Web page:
Donor nations provided nearly 80 percent of the funding requested by UN agencies in Tanzania during 2001. UNHCR required more than $21 million to implement its programs, and donor nations had provided nearly $19 million by year's end. When large-scale repatriation of Burundian refugees did not occur, UNHCR redistributed funds to support protection and assistance programs.
UNHCR maintained minimum life-sustaining activities, including basic health care, shelter, and water programs. But budget constraints forced humanitarian-aid workers to curtail programs for eye care, health education, mental-health services, and road repairs.
UNHCR also curtailed the procurement of emergency medicine and the distribution of soap, delayed the replacement of its aged heavy-vehicle fleet, and canceled the distribution of blankets, cooking pots, and other household items. Environmental and infrastructure-rehabilitation programs to lessen the degradation caused by the large refugee population continued on a reduced scale. "A continued lack of funding could result in a rapid decline in the great strides made in Tanzania in the past years," the UN Children's Fund (UNICEF) reported.
Insufficient donor contributions forced the World Food Program (WFP) to reduce refugees' food rations by 20 percent for most of 2001. In March, Congolese refugees living in Lugufu I camp protested by refusing to accept the smaller rations. The boycott ended after police peacefully turned back an estimated 5,000 disgruntled refugees who had begun to march to the nearby town of Kigoma, western Tanzania. WFP resumed distribution of full rations in November.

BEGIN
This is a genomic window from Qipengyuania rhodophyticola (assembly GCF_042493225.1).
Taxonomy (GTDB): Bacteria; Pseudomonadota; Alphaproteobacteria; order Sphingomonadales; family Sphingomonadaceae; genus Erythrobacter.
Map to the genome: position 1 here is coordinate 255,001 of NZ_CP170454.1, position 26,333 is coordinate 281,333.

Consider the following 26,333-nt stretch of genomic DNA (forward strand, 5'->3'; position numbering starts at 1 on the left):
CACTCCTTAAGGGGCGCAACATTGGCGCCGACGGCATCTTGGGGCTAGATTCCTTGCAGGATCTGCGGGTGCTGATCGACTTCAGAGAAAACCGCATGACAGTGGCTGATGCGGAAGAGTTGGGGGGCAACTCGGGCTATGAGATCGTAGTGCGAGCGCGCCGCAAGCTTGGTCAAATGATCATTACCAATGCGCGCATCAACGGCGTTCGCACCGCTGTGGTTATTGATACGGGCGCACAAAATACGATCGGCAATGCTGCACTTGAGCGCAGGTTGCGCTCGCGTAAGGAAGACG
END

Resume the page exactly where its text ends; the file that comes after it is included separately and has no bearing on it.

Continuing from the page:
Security conditions and the quality of life for refugees deteriorated during the food shortage. UNHCR reported increased domestic violence and theft in and around refugee camps. To generate income to supplement their diets, many refugees sold their food rations and nonfood items, including mosquito netting, which resulted in a higher incidence of malaria. A limited number of refugees, primarily Burundians living in long-established camps, supplemented their income by farming or working as laborers. Most refugees lacked alternative sources of income and remained dependent on WFP food rations.
Although mortality and malnutrition rates in refugee camps remained well below emergency thresholds, the number of persons suffering from nutritional deficiencies, malaria, and HIV/AIDS continued to rise.
Refugees from Burundi
Approximately 15,000 new Burundian refugees fled to Tanzania during 2001, joining more than 330,000 other Burundians who had fled there during the past decade to escape warfare and human rights violations in their own country. Nearly all of the new arrivals entered Tanzania in the first five months of the year.